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Stop Making These Construction Bidding Blunders!
Mistakes. They happen to everyone. You’ve made some, and you’re bound to make more in the future. It’s just a part of being human. Some blunders are really unfortunate, and paint you in a negative light, while most others are survivable. In the construction industry, the goal of every construction project is precision at every step, but some mistakes are expected. However, those mistakes can be costly, especially to a contractor.
Sadly, a simple mistake could mean the difference between being awarded a job, or having a bid rejected. Even if a customer misses a small error initially, it might come back to bite you later in the process. Here are some of the most common errors when bidding construction and pre-engineered metal building projects.
Math or Clerical
You don’t have to be a mathematician or a Pulitzer Prize winning writer, but your arithmetic and writing need to be solid. These type of errors will make you lose credibility with your customers and it might force you to lose a bid. Double-check your math with a calculator, look over specific quantities and pricing, and proofread your copy several times. Confirm you’re using the correct unit of measurement. You don’t want to offer a price in inches or meters when your customer wants a bid in square footage! Even small math or clerical mistakes have the potential to turn into major costs down the road.
Proof of Licensure
Most invitations to bids require you to prove you have the correct licenses by your city or state. The bidder must show evidence of builder licenses, and possibly even insurance coverage for the project.
Vagueness might not be the number one killer of construction bids in the industry, but it has earned a place in the Top Five, in my opinion. If there are unclear prices, or vague stipulations in your bid, it will almost always result in a rejected bid. This is especially true of any type of bid to government projects. Detail every price on your proposal in an itemized list. Include prices on material, labor and applicable discounts. Be sure to pay attention to unit prices or lump sums. Cater your proposal to the customer’s needs.
Many bids have a specific date or time by which all proposals are to be submitted. Obviously, a submission after a deadline is subject to rejection. Hate to say it, but if you want to win the bid, get your bid in on time! Remember that time in school when you tried to turn in late work, and your teacher or professor didn’t accept it? Same concept, but now it costs you more than a letter grade. Now it affects your company budget.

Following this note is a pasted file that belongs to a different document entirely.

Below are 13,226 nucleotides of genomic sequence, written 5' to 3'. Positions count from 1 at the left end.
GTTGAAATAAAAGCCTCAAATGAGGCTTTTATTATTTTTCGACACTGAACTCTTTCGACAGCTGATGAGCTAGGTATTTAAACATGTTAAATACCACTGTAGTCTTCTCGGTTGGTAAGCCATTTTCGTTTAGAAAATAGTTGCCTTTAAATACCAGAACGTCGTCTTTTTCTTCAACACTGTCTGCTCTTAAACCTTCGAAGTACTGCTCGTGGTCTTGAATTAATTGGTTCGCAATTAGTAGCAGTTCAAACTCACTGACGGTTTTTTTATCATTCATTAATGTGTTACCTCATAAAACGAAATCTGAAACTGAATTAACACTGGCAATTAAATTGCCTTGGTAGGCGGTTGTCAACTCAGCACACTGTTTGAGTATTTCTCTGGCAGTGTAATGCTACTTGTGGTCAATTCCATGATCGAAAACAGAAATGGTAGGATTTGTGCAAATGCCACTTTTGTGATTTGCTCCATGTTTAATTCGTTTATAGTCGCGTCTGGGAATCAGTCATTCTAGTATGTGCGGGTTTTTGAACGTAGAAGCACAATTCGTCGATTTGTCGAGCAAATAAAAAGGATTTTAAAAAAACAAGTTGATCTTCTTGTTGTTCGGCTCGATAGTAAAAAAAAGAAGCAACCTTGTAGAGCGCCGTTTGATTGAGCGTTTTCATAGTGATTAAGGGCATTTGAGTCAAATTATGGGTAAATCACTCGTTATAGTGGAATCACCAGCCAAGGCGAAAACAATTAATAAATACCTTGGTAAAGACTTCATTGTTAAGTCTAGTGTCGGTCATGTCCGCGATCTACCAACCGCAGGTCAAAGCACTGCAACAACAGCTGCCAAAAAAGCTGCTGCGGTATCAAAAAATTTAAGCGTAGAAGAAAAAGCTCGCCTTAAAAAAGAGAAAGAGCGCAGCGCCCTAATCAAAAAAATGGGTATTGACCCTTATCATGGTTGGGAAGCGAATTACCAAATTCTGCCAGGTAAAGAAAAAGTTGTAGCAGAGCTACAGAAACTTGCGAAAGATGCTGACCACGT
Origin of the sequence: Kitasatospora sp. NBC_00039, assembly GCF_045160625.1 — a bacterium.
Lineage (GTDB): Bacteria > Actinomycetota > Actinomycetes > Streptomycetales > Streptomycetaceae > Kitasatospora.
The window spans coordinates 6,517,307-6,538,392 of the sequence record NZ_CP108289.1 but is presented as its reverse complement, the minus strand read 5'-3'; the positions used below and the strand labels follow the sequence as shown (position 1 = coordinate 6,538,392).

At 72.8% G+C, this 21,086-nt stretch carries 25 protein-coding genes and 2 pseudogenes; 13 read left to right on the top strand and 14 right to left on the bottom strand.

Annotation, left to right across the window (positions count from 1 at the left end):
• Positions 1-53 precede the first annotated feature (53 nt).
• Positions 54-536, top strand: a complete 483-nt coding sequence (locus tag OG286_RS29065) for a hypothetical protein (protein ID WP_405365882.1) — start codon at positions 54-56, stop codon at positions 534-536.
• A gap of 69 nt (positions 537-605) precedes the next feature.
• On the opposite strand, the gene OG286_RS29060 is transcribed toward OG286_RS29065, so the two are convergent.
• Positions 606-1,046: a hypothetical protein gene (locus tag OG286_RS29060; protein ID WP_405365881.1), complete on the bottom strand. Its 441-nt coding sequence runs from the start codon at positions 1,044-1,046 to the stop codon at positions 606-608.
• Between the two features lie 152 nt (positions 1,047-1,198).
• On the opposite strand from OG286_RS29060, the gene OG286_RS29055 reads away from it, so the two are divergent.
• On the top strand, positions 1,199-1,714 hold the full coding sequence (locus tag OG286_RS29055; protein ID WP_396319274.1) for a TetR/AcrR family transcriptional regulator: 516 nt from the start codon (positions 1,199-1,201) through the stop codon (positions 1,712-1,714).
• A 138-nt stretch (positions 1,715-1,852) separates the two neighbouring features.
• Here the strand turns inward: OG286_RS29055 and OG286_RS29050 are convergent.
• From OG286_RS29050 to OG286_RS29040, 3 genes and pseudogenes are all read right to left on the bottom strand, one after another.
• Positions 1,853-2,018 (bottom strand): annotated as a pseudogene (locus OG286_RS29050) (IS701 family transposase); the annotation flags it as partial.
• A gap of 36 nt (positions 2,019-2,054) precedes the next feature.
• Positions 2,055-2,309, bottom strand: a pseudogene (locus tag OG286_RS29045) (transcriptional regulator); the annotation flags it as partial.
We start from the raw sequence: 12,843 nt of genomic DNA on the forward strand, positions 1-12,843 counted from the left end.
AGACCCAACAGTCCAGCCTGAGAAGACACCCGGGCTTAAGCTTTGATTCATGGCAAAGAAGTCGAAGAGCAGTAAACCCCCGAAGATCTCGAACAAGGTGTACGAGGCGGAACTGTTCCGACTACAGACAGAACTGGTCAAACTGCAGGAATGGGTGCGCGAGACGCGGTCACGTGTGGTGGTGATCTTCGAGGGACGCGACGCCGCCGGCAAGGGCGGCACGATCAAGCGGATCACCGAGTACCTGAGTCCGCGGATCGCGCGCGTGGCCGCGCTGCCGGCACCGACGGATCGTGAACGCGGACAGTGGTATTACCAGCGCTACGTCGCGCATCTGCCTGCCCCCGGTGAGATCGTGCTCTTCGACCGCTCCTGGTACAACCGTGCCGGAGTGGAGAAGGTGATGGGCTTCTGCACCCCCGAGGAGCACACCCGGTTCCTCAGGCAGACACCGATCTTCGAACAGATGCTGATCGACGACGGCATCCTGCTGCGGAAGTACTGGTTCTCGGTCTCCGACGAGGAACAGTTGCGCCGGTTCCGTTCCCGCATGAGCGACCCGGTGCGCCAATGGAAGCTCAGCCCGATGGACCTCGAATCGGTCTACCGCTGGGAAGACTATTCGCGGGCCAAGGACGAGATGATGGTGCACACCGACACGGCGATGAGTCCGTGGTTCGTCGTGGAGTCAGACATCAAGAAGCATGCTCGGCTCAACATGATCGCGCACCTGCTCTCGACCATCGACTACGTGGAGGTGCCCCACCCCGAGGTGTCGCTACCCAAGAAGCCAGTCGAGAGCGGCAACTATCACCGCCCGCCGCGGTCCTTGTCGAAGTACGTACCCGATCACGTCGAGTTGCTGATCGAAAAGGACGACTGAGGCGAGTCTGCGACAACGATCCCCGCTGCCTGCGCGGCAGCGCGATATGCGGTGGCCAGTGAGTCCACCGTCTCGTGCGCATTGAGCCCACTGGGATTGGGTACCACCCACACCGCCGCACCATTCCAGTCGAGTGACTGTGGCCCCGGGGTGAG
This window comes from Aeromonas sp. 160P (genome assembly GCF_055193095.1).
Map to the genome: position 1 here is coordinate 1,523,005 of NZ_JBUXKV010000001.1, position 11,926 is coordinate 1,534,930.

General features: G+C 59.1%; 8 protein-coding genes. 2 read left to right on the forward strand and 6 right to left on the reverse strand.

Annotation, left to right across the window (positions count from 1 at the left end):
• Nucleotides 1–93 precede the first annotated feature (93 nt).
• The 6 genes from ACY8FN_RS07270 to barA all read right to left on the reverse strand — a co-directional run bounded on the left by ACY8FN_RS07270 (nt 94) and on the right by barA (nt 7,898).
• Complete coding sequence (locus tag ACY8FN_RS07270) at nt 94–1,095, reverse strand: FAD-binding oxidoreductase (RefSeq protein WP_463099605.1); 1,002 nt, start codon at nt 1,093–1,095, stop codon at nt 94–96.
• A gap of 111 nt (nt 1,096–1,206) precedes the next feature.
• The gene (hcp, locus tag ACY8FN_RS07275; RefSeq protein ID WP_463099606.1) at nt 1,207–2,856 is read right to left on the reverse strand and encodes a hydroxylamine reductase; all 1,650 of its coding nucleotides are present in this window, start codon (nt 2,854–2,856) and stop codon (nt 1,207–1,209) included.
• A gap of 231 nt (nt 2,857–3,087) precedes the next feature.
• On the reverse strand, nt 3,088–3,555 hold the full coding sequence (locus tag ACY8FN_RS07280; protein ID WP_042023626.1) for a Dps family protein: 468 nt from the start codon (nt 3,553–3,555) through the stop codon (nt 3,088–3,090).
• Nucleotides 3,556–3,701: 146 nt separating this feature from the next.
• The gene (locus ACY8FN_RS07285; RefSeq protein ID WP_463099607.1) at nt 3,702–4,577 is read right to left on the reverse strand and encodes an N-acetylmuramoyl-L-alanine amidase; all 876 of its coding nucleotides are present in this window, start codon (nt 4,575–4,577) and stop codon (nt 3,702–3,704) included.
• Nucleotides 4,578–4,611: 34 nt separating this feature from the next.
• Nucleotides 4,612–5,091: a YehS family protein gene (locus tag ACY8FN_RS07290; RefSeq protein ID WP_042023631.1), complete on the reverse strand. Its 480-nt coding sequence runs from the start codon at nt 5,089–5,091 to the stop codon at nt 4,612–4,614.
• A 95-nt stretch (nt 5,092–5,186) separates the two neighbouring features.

Leave out the details of your proposal, and you’ll most likely be looking for more work. The actual cost of a project might be a big expense, but how will the materials get to the job site? What about taxes, or permit fees? A purchaser doesn’t want to see added expenses for necessary work on an invoice down the road just because you forgot about it. Think about waste disposal, plumbing costs if applicable, or even the expense of forklifts or cranes to erect a pre-engineered metal building.
Not Including a Pre-engineered metal building on your RFP
One of the biggest construction bidding blunders is not considering a pre-engineered metal building on your request for proposals. This will be what sets you apart from all the other construction bids. Steel buildings offer several advantages and benefits over wood frame and brick and mortar construction. Usually, a steel building is half the cost of those traditional construction methods, and takes have the time to erect. For a contractor, these buildings can be built quickly and efficiently, saving you time while saving your customer money.
Steel buildings also last longer than buildings of traditional construction. A steel building from a reputable building provider will come with 50-year structural warranties, 40-year paint warranties, and 40-year wall panel warranties. Not only are steel structures built with quality, but also your customer has the ability to secure their steel price and avoid unexpected price increases down the road.
Check out the other advantages to a pre-engineered metal building! Talk to your customer, and turn those mistakes into actionable results!Photo courtesy: jarmoluk, Tony Alter
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